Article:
Dear John

Advice to My Younger Self

John holding a picture of himself from several years ago.

Watch Video

Dear John,

Trust the feelings and impressions that come to you—feelings that will cause you to check on your son early one morning to find him overdosed in his room. Your call to the paramedics will save his life and give him an opportunity to recover from his heroin addiction. In the days that follow, you will receive a lot of advice from family and friends about what they think should be done. Be patient, particularly with those who do not know what they are talking about. Everyone will respond differently to your son’s addiction. Your family will be angry and scared. Take the time to talk openly and honestly about what everyone is feeling.

You can feel strength when you are united with your wife; divided, you are no good to each other or your son. You and your wife need to remember to take care of yourselves first. You both need to be healthy to be able to help your son. Educate yourself, read, attend meetings, and counsel with addiction recovery professionals and your Church leaders. You will draw strength from others who have struggled with their own loved ones’ addictions. A weekly connection with a family support group will be an important part of keeping your perspective. Find a group that you can share your story with.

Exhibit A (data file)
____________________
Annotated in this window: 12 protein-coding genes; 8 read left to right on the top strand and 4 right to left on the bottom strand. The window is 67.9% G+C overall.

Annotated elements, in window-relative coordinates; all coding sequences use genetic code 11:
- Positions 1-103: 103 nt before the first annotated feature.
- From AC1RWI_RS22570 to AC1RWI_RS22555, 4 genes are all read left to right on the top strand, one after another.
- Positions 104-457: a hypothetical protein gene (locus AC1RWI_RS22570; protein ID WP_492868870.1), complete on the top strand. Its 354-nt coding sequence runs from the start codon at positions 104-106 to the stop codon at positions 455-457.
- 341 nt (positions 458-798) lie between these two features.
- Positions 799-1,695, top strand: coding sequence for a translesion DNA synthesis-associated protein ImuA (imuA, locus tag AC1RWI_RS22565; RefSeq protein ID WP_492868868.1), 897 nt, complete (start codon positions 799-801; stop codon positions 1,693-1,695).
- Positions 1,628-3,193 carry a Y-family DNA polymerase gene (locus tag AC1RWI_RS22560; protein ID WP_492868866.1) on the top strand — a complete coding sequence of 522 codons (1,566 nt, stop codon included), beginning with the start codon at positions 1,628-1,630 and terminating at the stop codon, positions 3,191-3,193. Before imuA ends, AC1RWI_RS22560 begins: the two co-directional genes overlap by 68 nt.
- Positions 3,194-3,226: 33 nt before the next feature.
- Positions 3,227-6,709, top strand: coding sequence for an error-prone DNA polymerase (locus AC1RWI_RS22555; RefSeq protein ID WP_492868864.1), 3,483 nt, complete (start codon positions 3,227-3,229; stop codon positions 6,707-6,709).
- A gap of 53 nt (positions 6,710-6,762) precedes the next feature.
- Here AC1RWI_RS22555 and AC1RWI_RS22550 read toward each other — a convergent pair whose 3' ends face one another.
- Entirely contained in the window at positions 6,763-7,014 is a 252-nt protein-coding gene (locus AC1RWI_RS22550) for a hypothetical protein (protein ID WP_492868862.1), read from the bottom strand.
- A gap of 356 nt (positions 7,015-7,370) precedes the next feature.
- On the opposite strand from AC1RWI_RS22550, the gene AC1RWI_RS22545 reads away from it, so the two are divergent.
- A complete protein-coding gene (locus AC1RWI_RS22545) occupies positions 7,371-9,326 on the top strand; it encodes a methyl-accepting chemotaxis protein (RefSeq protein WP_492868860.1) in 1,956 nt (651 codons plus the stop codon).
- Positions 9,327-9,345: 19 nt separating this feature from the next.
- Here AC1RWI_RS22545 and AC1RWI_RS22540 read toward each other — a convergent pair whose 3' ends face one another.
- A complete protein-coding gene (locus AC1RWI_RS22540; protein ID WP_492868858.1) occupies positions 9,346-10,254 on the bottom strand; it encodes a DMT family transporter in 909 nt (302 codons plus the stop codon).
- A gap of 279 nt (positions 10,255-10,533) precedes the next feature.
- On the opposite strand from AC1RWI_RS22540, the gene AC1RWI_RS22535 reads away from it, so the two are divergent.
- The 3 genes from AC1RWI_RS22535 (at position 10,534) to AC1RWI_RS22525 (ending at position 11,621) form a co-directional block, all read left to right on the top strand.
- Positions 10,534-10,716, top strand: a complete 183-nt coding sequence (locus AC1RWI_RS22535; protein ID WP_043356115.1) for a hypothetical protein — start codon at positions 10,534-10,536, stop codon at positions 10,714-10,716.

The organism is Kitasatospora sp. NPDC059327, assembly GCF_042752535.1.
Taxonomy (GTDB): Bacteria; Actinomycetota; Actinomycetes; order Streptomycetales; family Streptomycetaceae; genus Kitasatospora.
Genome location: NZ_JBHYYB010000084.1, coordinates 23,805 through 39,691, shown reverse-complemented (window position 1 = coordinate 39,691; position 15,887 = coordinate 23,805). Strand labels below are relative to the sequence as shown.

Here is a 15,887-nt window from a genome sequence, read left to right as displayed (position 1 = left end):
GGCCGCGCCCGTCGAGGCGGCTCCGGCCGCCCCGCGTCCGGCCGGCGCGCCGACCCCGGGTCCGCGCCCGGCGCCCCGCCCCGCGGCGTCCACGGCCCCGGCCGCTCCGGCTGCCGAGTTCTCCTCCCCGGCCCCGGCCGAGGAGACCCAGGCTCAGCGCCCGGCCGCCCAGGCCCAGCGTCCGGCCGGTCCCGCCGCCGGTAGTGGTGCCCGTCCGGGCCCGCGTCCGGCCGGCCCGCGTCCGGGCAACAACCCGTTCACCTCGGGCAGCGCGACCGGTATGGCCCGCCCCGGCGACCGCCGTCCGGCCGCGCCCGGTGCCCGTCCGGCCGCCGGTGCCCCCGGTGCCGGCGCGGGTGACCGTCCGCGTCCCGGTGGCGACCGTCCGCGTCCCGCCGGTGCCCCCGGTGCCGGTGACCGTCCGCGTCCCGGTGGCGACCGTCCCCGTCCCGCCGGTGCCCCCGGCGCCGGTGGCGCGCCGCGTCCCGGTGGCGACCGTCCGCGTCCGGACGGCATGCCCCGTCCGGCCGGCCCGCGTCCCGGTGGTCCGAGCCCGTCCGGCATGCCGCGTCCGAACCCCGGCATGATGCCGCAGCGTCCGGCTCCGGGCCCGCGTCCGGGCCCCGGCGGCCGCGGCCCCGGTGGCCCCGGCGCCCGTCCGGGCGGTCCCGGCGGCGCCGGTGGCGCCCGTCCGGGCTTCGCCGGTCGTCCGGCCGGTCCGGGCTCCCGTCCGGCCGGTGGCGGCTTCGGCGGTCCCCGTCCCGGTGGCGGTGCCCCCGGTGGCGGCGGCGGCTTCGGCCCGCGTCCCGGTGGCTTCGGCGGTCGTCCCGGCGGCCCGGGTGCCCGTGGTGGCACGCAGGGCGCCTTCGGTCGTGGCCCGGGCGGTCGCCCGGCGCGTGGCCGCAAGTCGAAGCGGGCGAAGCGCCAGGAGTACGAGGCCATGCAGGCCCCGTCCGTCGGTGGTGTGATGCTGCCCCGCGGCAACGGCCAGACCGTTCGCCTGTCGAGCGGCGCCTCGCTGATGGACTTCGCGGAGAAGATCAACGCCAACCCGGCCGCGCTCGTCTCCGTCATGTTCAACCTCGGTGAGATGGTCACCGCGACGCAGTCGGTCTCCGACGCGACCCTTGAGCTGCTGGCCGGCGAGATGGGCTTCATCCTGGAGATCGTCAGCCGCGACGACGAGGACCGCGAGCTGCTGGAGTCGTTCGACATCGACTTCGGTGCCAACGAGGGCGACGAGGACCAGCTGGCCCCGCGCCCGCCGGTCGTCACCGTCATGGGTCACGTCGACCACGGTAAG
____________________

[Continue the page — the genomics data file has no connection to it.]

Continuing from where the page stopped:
You won’t realize until later that your son’s addiction makes him part of a wonderful, caring community. Having your son spend so much time with others who are trying to overcome addiction may not make sense now, but it will become a vital part of his recovery. Be grateful for those who want to help your son; they know what he is really going through. It is a sure sign that he is struggling whenever he wants to pull back from this community. Your son’s addicted mind will cause him to continue to lie to you, others, and himself, so be optimistic and realistic at the same time.

The first of the 12 steps of recovery is for your son and you to accept that you are powerless to overcome his addiction. Remember that God is the only one who knows the end from the beginning. He, not you, knows what it will take for your son to change. Try to not worry about things you cannot change; choose to be grateful no matter what. Be grateful for every day you have your son; don’t be tempted to look too far into the future. Learn how to appropriately respond—not react—to the ups and downs of recovery, including the lapses your son will go through in the months ahead. Watching your son figure out who he really is will be both a wonderful and terrifying experience. Even though at times you might feel full of fear and trembling, remember his divine potential as a son of God, and be grateful for a faith that reminds you of that truth daily.



Dear John